Poetry

The Magic Wishing Well

By: Lynn Dowless

Once upon a time in the valley of Blessed Nell
by mountain side overhang, there stood a water well.
I was young,
there was so much to see,
so sit down and listen to this story one must hear to believe.

The hillside fairy nymphs were good
when one’s adoration for the surroundings were understood;
so their alluring magic was found in that well,
so deep inside this enchanting valley of Blessed Nell.

There was a miner’s daughter named Angel Em’,
she was more lovely than a string of fresh bass hanging on an oak limb.
My eyes were soon fixed,
my young heart was spooning heavy,
for this mesmerizing angel who drove a 1926 Superior Chevy.

She was wild
and so was I,
this silent ghost of river basin and the forest blanketed hill side.
She kept food on the table
when her Pap was no longer able;
this beautiful pixie who lived in an A framed cabin by the wishing well,
so deep in the West Virginia valley of Blessed Nell.

I soon adored her so passionately,
but she knew me not;
so I listened closely to the ageless tales of the local elders,
praying to the Puck King Fairy at the wishing well;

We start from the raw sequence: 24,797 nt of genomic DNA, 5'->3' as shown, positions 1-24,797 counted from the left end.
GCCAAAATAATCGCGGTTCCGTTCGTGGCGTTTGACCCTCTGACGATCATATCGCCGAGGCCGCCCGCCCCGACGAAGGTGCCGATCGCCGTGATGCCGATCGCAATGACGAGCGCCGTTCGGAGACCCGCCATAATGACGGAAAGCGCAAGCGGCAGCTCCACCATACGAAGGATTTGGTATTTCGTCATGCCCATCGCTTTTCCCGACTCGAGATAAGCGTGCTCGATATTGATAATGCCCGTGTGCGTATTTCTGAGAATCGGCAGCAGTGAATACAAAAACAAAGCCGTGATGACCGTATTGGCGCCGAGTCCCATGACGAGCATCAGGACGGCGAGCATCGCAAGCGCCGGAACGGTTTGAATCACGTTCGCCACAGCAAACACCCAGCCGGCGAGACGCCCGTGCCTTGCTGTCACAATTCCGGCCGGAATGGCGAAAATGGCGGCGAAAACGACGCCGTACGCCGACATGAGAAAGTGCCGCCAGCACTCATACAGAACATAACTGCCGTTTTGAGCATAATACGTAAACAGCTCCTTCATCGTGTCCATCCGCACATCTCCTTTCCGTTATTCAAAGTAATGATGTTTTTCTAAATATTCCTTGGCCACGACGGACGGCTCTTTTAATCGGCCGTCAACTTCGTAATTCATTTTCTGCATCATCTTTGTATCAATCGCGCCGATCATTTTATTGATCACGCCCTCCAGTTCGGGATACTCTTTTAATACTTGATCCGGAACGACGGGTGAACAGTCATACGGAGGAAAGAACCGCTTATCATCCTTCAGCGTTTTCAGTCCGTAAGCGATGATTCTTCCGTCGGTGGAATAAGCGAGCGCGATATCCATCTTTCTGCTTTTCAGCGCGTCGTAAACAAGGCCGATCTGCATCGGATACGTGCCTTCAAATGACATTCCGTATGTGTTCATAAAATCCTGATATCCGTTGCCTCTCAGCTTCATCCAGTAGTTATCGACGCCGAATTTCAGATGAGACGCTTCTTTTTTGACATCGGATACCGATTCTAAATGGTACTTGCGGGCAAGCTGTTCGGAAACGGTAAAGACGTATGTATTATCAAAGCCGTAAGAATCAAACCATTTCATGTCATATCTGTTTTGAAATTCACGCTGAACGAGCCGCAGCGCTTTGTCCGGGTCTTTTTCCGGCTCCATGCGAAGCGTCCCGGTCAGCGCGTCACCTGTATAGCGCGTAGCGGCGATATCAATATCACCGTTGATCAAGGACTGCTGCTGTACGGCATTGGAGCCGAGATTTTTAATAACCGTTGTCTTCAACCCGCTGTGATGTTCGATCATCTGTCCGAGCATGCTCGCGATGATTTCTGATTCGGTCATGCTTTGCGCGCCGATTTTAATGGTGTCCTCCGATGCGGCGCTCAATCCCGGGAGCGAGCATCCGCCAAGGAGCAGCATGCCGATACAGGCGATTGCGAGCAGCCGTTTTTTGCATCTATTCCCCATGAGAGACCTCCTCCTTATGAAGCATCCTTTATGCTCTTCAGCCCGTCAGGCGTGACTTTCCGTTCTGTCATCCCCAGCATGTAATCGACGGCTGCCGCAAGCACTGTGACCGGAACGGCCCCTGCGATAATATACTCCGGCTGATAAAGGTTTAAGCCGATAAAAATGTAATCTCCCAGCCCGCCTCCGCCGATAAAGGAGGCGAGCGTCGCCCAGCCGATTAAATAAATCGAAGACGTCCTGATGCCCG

kissing silver coins, wishing hard, and tossing them in,
while longing that a binding love with that darling, Angel, might soon commence.

The movement of true love took quite a long while,
between me and this immaculate miner’s child.
When love finally came it burned so scorching hot,
lo the magic of the hillside fairies had finally proven their lot;
in this valley of Blessed Nell,
near the mountain overhang by the wishing well.

With such intense passion we both were soon overcame,
yet when my phantom now gazes backward there is nobody to blame.
Her father hated all out-landers and wouldn’t allow her gentle hand to go,
as he roared and screamed by his pot bellied stove.
One dark and dreary day both me and his dear Angel bid fare thee well,
then we rode the bucket down to the bottom of that water pit in Blessed Nell.

We ne’er meant to make him so disappointed,
we ne’er meant to make him cry,
our two ghosts now long to explain our reasons why;
but for all eternity we both are forever bound
to the bottom of this bewitching water pit a hundred feet down;
so deep in the West Virginia valley of Blessed Nell,
by the old A framed cabin at the water well.

Categories: Poetry

Leave a Reply

Fill in your details below or click an icon to log in:

WordPress.com Logo

You are commenting using your WordPress.com account. Log Out /  Change )

Google photo

You are commenting using your Google account. Log Out /  Change )

Twitter picture

You are commenting using your Twitter account. Log Out /  Change )

Facebook photo

You are commenting using your Facebook account. Log Out /  Change )

Connecting to %s

This site uses Akismet to reduce spam. Learn how your comment data is processed.